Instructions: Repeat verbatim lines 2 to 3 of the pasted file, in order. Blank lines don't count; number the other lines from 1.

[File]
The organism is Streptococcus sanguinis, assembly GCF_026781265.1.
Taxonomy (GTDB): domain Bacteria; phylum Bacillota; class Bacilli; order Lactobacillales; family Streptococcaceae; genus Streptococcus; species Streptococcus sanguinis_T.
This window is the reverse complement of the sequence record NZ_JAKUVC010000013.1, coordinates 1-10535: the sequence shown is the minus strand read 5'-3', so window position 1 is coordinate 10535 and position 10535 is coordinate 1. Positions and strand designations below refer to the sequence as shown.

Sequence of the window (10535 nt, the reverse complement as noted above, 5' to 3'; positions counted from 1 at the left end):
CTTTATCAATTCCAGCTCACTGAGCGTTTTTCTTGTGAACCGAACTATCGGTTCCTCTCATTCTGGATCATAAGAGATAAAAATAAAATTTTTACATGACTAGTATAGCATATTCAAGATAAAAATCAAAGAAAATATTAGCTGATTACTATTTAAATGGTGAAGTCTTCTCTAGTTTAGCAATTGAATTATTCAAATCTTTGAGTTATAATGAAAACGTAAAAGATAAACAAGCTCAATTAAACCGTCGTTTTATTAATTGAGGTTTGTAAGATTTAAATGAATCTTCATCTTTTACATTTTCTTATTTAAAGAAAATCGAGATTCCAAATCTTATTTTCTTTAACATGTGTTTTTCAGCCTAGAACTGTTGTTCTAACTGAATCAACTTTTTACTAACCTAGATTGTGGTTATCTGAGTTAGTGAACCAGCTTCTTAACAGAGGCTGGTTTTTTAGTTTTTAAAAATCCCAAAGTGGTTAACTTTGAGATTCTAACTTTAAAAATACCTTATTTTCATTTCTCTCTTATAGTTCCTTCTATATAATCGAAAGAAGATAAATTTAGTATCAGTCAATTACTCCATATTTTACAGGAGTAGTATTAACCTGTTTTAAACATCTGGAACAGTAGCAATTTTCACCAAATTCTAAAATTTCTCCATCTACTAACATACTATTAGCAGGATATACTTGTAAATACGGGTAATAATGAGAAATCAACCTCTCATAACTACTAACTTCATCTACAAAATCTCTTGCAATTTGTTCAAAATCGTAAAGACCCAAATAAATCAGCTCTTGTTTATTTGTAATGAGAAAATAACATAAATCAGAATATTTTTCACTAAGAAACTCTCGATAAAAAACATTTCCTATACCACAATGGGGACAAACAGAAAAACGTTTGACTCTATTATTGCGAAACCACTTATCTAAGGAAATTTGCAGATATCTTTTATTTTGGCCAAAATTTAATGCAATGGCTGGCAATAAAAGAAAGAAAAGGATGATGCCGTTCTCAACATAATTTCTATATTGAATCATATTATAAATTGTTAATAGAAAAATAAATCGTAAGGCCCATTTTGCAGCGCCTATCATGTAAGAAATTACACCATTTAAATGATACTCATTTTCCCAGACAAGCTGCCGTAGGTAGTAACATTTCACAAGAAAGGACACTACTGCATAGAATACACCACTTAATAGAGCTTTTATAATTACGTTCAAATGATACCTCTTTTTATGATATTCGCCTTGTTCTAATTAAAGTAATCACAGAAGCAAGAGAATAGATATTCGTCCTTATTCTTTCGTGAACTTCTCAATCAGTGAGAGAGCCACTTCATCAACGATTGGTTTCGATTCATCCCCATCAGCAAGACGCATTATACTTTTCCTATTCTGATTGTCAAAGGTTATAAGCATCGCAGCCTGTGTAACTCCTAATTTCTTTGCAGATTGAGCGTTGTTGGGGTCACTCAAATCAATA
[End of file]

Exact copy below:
Taxonomy (GTDB): domain Bacteria; phylum Bacillota; class Bacilli; order Lactobacillales; family Streptococcaceae; genus Streptococcus; species Streptococcus sanguinis_T.
This window is the reverse complement of the sequence record NZ_JAKUVC010000013.1, coordinates 1-10535: the sequence shown is the minus strand read 5'-3', so window position 1 is coordinate 10535 and position 10535 is coordinate 1. Positions and strand designations below refer to the sequence as shown.